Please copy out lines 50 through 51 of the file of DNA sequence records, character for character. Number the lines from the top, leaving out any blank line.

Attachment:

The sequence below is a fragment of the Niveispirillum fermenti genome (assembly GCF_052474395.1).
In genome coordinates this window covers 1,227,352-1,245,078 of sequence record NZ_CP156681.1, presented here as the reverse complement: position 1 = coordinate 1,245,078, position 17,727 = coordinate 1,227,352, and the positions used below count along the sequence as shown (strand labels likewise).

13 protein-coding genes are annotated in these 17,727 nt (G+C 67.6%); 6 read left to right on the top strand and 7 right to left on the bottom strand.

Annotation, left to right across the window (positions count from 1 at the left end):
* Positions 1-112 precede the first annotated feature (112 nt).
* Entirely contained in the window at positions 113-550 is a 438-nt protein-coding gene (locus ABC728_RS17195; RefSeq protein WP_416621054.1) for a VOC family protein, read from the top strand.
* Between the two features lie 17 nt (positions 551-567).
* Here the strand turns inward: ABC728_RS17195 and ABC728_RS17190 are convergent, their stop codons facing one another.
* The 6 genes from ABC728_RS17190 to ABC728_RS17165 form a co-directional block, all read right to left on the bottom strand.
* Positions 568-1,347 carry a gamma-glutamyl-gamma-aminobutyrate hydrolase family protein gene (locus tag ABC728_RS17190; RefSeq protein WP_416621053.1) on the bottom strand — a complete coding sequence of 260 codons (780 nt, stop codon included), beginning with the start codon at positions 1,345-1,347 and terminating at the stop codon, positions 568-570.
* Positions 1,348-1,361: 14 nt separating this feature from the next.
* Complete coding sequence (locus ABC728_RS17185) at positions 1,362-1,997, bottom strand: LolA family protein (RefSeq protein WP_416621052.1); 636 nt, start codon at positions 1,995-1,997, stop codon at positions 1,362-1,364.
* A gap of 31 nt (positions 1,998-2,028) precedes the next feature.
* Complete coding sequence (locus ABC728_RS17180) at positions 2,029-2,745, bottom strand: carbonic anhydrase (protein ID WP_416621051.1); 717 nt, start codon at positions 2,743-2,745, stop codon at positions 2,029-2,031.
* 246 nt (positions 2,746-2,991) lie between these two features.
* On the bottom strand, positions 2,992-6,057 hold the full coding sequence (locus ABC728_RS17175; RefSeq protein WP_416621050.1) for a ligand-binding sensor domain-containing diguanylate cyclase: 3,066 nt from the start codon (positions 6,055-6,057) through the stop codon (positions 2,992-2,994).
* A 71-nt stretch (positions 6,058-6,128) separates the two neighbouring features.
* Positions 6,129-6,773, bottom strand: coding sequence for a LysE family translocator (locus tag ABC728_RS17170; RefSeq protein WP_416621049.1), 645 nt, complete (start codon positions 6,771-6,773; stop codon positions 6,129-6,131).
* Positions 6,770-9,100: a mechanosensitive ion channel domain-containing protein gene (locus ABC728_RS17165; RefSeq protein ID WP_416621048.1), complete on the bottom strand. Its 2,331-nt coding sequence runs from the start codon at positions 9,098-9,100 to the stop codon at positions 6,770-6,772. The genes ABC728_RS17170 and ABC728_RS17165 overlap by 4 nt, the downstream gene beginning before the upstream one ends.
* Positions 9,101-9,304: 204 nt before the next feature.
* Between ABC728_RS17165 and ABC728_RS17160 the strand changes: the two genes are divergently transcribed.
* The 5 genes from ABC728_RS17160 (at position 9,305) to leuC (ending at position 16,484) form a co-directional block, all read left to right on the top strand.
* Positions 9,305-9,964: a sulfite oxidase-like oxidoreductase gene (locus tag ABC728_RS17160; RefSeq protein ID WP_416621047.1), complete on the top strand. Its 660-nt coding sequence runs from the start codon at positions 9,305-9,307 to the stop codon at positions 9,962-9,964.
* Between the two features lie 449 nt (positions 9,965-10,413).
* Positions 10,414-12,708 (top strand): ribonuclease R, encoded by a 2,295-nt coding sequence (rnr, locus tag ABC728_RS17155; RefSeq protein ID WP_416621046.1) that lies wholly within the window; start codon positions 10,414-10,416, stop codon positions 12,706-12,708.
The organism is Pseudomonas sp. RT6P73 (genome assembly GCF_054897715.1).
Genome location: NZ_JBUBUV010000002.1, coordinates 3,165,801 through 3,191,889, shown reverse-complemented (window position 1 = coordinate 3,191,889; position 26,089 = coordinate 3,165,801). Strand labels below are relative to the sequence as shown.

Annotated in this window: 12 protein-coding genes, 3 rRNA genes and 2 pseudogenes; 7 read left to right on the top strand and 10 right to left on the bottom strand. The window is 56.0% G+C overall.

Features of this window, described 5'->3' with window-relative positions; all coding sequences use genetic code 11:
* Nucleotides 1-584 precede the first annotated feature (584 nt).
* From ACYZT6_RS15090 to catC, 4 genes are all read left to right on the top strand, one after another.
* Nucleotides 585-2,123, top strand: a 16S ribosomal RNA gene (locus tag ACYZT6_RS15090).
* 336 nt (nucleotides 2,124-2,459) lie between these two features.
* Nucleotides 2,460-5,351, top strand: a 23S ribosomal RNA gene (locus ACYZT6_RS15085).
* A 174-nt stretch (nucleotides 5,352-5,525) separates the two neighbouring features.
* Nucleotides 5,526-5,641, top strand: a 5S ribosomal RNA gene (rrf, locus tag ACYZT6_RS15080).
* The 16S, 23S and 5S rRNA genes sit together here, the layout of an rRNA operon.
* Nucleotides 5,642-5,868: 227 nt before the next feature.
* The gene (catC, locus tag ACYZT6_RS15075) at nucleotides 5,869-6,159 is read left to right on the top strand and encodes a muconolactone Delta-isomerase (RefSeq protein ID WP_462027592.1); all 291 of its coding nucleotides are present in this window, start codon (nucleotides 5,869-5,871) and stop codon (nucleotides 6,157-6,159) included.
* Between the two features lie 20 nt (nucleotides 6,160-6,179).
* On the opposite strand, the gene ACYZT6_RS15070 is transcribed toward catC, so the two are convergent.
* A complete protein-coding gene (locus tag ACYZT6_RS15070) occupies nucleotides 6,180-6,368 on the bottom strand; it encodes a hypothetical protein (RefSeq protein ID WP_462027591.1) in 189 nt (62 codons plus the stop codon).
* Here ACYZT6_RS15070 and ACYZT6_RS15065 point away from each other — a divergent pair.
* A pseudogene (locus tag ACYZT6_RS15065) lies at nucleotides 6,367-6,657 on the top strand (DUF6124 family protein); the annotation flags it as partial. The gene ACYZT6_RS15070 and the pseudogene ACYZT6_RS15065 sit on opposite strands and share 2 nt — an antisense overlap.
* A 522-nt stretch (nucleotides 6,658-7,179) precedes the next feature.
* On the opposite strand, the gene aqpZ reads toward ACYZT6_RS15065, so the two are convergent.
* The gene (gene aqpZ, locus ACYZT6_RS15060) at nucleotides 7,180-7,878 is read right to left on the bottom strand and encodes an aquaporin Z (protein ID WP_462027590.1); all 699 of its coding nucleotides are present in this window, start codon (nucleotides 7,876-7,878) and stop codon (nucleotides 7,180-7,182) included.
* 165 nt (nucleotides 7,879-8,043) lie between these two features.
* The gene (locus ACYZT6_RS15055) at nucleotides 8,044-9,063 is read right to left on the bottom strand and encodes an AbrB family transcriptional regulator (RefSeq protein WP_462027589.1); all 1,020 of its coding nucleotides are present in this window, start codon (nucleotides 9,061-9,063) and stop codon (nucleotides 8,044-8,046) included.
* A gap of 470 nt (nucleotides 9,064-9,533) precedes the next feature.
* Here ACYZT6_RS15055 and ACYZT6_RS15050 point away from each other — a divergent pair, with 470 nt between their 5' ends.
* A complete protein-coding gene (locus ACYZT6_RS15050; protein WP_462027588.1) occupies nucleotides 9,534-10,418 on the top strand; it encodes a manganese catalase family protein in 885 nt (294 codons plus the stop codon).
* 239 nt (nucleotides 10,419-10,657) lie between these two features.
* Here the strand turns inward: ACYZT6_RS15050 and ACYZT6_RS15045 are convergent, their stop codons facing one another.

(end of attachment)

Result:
* A gap of 470 nt (nucleotides 9,064-9,533) precedes the next feature.
* Here ACYZT6_RS15055 and ACYZT6_RS15050 point away from each other — a divergent pair, with 470 nt between their 5' ends.